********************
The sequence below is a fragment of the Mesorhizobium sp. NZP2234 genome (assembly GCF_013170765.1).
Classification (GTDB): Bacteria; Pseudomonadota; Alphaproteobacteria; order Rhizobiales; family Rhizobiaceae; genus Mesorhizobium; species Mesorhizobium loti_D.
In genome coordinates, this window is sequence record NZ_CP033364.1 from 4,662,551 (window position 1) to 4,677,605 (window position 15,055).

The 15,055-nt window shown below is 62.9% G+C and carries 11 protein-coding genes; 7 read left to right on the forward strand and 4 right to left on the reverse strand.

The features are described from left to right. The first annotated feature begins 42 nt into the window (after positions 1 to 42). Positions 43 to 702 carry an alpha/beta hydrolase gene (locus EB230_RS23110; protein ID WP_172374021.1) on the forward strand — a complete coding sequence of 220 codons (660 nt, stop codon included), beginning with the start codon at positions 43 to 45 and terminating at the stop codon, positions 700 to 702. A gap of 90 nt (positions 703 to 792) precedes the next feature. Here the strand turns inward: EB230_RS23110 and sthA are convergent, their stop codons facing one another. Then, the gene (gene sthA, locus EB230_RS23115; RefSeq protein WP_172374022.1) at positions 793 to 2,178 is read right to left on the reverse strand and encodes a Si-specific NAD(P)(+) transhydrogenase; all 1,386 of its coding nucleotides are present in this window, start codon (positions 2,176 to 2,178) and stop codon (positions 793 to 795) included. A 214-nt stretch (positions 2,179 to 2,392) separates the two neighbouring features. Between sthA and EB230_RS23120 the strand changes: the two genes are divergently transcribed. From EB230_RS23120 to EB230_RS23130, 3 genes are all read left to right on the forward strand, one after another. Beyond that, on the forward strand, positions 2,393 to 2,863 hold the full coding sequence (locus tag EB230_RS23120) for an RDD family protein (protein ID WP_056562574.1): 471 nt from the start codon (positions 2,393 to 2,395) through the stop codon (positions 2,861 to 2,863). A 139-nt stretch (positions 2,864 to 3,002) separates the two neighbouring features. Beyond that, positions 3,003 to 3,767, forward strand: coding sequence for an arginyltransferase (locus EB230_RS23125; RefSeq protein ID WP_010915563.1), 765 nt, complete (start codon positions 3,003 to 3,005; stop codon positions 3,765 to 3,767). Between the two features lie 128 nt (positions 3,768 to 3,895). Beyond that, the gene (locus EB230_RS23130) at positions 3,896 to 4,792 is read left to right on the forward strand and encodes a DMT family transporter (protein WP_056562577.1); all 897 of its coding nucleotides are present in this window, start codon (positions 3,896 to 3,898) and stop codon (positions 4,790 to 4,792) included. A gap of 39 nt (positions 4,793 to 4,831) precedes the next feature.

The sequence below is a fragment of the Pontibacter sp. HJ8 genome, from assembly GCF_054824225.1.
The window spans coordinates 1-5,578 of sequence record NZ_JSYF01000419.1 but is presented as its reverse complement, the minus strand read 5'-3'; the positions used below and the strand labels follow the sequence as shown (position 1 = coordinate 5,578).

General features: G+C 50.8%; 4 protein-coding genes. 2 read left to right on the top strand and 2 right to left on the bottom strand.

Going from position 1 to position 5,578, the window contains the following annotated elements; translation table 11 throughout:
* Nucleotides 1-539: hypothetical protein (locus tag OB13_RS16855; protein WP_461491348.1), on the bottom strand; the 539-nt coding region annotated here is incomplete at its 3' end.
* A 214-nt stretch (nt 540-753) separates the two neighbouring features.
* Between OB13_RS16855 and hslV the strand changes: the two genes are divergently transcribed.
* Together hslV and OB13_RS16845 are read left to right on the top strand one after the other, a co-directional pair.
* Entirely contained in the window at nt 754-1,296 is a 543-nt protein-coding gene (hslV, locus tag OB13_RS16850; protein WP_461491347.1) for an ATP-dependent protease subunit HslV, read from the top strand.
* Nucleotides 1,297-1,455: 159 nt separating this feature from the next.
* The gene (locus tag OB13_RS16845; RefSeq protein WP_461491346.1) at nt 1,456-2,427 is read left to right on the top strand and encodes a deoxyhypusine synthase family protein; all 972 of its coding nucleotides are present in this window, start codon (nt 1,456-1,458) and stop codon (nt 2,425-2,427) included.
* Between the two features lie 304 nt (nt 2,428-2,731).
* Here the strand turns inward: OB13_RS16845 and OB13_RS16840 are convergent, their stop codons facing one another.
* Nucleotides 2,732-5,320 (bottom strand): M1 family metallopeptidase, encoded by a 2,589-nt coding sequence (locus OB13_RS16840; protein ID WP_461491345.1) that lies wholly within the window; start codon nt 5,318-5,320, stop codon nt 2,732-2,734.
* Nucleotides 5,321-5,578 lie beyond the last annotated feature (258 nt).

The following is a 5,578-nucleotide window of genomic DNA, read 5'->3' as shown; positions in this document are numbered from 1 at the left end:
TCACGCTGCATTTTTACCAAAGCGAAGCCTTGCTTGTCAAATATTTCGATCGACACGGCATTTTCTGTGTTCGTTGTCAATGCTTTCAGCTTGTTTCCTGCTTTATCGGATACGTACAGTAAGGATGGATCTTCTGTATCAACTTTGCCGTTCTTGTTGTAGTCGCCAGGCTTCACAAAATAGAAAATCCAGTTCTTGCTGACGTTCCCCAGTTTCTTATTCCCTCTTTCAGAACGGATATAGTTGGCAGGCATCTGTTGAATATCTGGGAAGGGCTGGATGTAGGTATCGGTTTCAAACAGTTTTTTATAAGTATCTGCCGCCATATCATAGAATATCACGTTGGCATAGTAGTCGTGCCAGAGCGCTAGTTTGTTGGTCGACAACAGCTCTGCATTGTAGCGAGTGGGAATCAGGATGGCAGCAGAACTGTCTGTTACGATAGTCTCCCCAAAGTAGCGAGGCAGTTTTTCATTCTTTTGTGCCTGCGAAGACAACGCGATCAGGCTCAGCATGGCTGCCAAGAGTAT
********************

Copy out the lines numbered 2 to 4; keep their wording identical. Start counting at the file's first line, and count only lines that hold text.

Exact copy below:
Classification (GTDB): Bacteria; Pseudomonadota; Alphaproteobacteria; order Rhizobiales; family Rhizobiaceae; genus Mesorhizobium; species Mesorhizobium loti_D.
In genome coordinates, this window is sequence record NZ_CP033364.1 from 4,662,551 (window position 1) to 4,677,605 (window position 15,055).

The 15,055-nt window shown below is 62.9% G+C and carries 11 protein-coding genes; 7 read left to right on the forward strand and 4 right to left on the reverse strand.